It makes my blood boil. I for one will be refusing to take any part in running these sessions. Or in facilitating 'redrafts'.
     
  14. All I can do is agree.

    Nothing is putting the kids off English more than all the focus on the magic C grade. We have a whole cohort entered for Lit just to make the Eng iGCSE count - poor kids will not get a grade for this.

    Bl00dy league tables and data and levels of progress and percentages and don't even get me started on the lower ability who have been completely ignored.
     
  15. RCMJ

    RCMJ New commenter

    I have just read the whole of this thread, and it doesn't get me ANY more marks in my GCSE - can I have some money please? <grins wryly>.
    Deep sympathies with OP, although a vestigial amount of jealousy to be in a set-up that has that level of resources available (mine get a smile and maybe half a biscuit and like it!)

     
  16. Pay the pupils?
    Teachers are expected to attend in their holidays unpaid - it is "imperative" that we do.
    If the pupils are paid then the staff should be also. Pigs will fly first in my school though - the budget doesn't balance.
     
  17. Slightly off topic, but I would love to know how teachers get away with having pupils do work again & again to improve it? My daughter was allowed only one 'go' - she got Band 2, when she is an A* candidate - & was told her writing was not 'sophisticated' enough.She was just 14. No chance to re - do - this was a CA in English Language, done in October of Year TEN - the best part of 2 years before the GCSE!
    Why such discrepancy?
     

  18. The work cannot be 're-done' - meaning that your daughter cannot look at her marked work and improve it. However, she can use it to understand where she went wrong and then produce a new piece of work. The units of work have to begin in year ten as there is so much to get through.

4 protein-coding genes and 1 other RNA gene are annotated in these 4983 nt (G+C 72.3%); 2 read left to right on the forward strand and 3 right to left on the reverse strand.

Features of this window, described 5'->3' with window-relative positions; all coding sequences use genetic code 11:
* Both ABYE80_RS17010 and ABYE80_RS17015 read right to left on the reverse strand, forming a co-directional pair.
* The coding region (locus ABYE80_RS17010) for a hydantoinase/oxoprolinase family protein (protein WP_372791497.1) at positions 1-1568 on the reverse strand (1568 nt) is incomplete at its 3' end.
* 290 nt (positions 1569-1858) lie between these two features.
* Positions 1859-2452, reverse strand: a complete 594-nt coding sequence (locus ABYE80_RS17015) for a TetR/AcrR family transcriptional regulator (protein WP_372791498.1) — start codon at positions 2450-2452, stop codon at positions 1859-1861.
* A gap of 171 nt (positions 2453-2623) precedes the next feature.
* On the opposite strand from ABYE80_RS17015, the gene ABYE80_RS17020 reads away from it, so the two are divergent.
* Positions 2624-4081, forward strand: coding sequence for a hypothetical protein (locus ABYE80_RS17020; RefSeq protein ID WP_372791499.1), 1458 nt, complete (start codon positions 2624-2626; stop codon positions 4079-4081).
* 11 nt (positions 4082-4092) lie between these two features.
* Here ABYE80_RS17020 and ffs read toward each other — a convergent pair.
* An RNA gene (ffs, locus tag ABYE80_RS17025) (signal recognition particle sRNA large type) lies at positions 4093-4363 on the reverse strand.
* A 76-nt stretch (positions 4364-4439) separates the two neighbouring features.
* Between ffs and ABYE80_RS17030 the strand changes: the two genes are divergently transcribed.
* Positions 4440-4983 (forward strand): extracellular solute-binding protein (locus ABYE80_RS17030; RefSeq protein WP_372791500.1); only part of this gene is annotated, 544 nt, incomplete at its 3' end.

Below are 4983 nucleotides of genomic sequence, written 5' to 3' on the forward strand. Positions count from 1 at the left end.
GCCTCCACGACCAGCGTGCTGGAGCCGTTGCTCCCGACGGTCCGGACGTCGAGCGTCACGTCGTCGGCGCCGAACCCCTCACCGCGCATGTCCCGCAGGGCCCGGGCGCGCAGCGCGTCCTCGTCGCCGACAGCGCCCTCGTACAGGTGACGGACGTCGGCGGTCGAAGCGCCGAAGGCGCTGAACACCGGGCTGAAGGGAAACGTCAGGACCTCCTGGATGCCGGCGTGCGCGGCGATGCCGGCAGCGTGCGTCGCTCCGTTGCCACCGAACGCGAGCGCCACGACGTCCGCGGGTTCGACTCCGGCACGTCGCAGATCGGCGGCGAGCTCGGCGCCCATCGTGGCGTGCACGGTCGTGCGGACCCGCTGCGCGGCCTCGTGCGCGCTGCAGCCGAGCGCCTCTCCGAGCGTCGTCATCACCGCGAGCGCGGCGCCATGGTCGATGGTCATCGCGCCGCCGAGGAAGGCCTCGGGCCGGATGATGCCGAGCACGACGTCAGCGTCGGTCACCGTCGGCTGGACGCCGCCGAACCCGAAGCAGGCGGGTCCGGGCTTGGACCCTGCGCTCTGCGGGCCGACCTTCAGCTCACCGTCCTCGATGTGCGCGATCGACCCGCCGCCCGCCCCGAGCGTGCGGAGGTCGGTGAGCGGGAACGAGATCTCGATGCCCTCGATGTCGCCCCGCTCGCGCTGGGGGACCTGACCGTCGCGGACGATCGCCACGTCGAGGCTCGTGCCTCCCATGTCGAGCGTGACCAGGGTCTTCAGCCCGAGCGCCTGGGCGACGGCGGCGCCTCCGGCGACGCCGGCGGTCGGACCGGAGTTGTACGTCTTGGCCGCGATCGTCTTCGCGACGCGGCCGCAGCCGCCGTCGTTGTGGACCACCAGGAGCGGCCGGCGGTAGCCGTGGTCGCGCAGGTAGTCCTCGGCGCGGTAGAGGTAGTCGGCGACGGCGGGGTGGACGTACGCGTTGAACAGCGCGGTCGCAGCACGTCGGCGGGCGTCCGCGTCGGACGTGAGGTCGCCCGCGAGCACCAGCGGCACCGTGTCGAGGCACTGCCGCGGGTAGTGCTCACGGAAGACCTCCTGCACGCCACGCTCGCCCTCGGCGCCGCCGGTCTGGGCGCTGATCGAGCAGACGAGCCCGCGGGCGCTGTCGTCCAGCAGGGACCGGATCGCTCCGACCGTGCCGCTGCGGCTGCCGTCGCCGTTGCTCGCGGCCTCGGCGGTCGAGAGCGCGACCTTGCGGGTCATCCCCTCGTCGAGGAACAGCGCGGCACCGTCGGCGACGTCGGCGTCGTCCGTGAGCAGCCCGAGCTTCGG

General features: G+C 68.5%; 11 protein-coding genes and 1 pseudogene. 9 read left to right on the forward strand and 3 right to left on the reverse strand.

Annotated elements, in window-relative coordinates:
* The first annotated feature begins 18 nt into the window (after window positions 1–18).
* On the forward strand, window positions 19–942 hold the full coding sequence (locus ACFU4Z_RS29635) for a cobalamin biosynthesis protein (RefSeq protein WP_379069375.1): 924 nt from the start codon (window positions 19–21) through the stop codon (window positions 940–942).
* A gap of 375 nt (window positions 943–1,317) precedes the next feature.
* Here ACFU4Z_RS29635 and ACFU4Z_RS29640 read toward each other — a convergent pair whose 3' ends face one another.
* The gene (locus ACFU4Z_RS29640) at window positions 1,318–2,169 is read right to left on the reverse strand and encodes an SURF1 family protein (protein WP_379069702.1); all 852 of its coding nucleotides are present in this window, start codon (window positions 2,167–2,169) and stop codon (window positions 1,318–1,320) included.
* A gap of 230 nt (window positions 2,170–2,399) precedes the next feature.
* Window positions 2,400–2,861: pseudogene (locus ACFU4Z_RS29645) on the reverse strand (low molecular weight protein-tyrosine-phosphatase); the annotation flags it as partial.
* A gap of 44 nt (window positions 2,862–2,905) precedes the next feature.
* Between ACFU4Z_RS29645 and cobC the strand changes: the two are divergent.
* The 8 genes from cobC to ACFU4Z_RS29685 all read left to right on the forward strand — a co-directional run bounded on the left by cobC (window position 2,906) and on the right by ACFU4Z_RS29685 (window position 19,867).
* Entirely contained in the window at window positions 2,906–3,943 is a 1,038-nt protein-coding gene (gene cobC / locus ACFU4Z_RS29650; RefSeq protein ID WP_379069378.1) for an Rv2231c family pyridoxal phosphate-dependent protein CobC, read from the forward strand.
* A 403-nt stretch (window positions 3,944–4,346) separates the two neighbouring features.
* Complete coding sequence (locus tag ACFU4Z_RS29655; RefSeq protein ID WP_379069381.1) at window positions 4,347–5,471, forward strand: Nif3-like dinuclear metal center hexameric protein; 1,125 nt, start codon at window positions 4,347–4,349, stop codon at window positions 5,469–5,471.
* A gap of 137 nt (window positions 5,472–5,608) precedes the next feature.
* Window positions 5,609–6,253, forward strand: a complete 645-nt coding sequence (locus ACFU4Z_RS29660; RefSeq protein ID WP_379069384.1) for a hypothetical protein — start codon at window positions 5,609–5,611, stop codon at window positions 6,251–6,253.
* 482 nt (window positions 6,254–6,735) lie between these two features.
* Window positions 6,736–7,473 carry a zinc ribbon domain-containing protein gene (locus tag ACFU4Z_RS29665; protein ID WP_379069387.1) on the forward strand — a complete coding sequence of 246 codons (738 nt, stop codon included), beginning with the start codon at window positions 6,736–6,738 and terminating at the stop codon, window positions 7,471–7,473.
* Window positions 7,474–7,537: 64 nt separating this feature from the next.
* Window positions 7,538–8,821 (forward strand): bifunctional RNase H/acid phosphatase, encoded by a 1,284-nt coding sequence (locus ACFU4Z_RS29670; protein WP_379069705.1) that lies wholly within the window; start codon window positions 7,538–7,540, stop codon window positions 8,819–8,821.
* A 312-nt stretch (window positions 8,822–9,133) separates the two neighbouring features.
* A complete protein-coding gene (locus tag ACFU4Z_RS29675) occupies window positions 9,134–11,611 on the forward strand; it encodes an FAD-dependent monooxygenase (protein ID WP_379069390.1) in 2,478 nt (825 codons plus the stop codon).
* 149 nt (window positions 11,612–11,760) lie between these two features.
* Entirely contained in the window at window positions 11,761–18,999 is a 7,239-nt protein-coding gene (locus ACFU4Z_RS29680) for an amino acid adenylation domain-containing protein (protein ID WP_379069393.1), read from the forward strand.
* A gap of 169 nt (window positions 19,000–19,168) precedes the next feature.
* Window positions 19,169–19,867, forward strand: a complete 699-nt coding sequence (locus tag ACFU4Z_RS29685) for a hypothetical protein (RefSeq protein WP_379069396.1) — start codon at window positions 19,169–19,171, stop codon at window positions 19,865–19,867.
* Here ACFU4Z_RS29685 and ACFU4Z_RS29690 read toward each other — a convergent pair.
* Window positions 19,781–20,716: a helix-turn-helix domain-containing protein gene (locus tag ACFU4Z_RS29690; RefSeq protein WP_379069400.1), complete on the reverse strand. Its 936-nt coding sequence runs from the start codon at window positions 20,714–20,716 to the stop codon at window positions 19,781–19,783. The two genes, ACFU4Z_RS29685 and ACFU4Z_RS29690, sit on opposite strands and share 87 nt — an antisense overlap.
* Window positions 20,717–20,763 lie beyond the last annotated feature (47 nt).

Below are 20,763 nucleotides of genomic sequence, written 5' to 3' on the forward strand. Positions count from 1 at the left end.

In my school, any work that is below target is deemed unacceptable (except in extreme circumstances) and it is up to the teacher and student to complete another controlled assessment task.

    Obviously this causes problems, as, in a class of 30 for example, there will be a whole range of students above, below and on target. It is unfair for those above target to have to sit through the teaching again for no gain, equally it is unfair for a child to not be allowed to fulfill their potential.

    I think your initial comment of how teachers 'get away' is rather uninformed. Some schools might encourage their teachers to bend the rules - but most do not, and their integrity means they will not.
     
  19. I thought that in order for any English qualification to count, students must get a G in Literature at least - rules were changed last year I think, Is IGCSE different? In which case [in league table terms] feel I have just wasted two years - could have just done IGCSE and blasted my A*-C target!
     
  20. CandysDog

    CandysDog Established commenter

    The rule is merely that they need to sit English Literature. They can fail it. The rule is the same for GCSE and IGCSE.
     

Share This Page